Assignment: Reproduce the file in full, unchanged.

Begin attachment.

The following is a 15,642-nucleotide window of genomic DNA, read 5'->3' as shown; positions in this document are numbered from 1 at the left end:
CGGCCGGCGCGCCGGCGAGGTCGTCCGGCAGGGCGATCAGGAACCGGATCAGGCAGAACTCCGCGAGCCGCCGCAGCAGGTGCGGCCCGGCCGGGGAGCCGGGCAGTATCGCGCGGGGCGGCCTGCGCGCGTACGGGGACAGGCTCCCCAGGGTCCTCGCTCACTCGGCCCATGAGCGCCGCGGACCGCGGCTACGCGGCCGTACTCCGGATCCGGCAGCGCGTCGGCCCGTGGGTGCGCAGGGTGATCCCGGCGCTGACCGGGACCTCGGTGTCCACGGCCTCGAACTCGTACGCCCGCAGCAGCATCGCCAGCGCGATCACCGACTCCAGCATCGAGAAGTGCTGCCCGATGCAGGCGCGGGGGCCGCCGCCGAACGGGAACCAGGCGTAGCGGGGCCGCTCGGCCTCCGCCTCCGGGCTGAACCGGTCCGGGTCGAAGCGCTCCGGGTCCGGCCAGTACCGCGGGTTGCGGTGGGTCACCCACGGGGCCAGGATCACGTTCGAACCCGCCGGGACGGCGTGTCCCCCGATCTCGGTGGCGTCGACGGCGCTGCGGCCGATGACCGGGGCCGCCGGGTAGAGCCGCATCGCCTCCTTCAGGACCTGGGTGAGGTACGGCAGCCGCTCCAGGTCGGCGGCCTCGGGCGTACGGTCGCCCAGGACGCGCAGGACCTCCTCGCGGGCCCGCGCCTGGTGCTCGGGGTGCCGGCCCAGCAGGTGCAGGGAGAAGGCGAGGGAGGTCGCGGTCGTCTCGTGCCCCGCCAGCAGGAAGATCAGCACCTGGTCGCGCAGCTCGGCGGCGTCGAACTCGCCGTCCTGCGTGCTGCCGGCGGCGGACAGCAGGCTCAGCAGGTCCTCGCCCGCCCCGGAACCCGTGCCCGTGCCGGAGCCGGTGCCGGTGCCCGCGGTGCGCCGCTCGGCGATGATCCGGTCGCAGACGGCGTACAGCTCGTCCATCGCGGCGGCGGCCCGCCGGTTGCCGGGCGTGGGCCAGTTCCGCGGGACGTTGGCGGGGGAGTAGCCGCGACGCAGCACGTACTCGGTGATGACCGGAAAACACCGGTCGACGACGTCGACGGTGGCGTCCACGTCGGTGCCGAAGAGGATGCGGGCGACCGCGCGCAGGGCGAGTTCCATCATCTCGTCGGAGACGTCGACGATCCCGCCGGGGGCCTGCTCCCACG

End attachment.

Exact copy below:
The following is a 15,642-nucleotide window of genomic DNA, read 5'->3' as shown; positions in this document are numbered from 1 at the left end:
CGGCCGGCGCGCCGGCGAGGTCGTCCGGCAGGGCGATCAGGAACCGGATCAGGCAGAACTCCGCGAGCCGCCGCAGCAGGTGCGGCCCGGCCGGGGAGCCGGGCAGTATCGCGCGGGGCGGCCTGCGCGCGTACGGGGACAGGCTCCCCAGGGTCCTCGCTCACTCGGCCCATGAGCGCCGCGGACCGCGGCTACGCGGCCGTACTCCGGATCCGGCAGCGCGTCGGCCCGTGGGTGCGCAGGGTGATCCCGGCGCTGACCGGGACCTCGGTGTCCACGGCCTCGAACTCGTACGCCCGCAGCAGCATCGCCAGCGCGATCACCGACTCCAGCATCGAGAAGTGCTGCCCGATGCAGGCGCGGGGGCCGCCGCCGAACGGGAACCAGGCGTAGCGGGGCCGCTCGGCCTCCGCCTCCGGGCTGAACCGGTCCGGGTCGAAGCGCTCCGGGTCCGGCCAGTACCGCGGGTTGCGGTGGGTCACCCACGGGGCCAGGATCACGTTCGAACCCGCCGGGACGGCGTGTCCCCCGATCTCGGTGGCGTCGACGGCGCTGCGGCCGATGACCGGGGCCGCCGGGTAGAGCCGCATCGCCTCCTTCAGGACCTGGGTGAGGTACGGCAGCCGCTCCAGGTCGGCGGCCTCGGGCGTACGGTCGCCCAGGACGCGCAGGACCTCCTCGCGGGCCCGCGCCTGGTGCTCGGGGTGCCGGCCCAGCAGGTGCAGGGAGAAGGCGAGGGAGGTCGCGGTCGTCTCGTGCCCCGCCAGCAGGAAGATCAGCACCTGGTCGCGCAGCTCGGCGGCGTCGAACTCGCCGTCCTGCGTGCTGCCGGCGGCGGACAGCAGGCTCAGCAGGTCCTCGCCCGCCCCGGAACCCGTGCCCGTGCCGGAGCCGGTGCCGGTGCCCGCGGTGCGCCGCTCGGCGATGATCCGGTCGCAGACGGCGTACAGCTCGTCCATCGCGGCGGCGGCCCGCCGGTTGCCGGGCGTGGGCCAGTTCCGCGGGACGTTGGCGGGGGAGTAGCCGCGACGCAGCACGTACTCGGTGATGACCGGAAAACACCGGTCGACGACGTCGACGGTGGCGTCCACGTCGGTGCCGAAGAGGATGCGGGCGACCGCGCGCAGGGCGAGTTCCATCATCTCGTCGGAGACGTCGACGATCCCGCCGGGGGCCTGCTCCCACG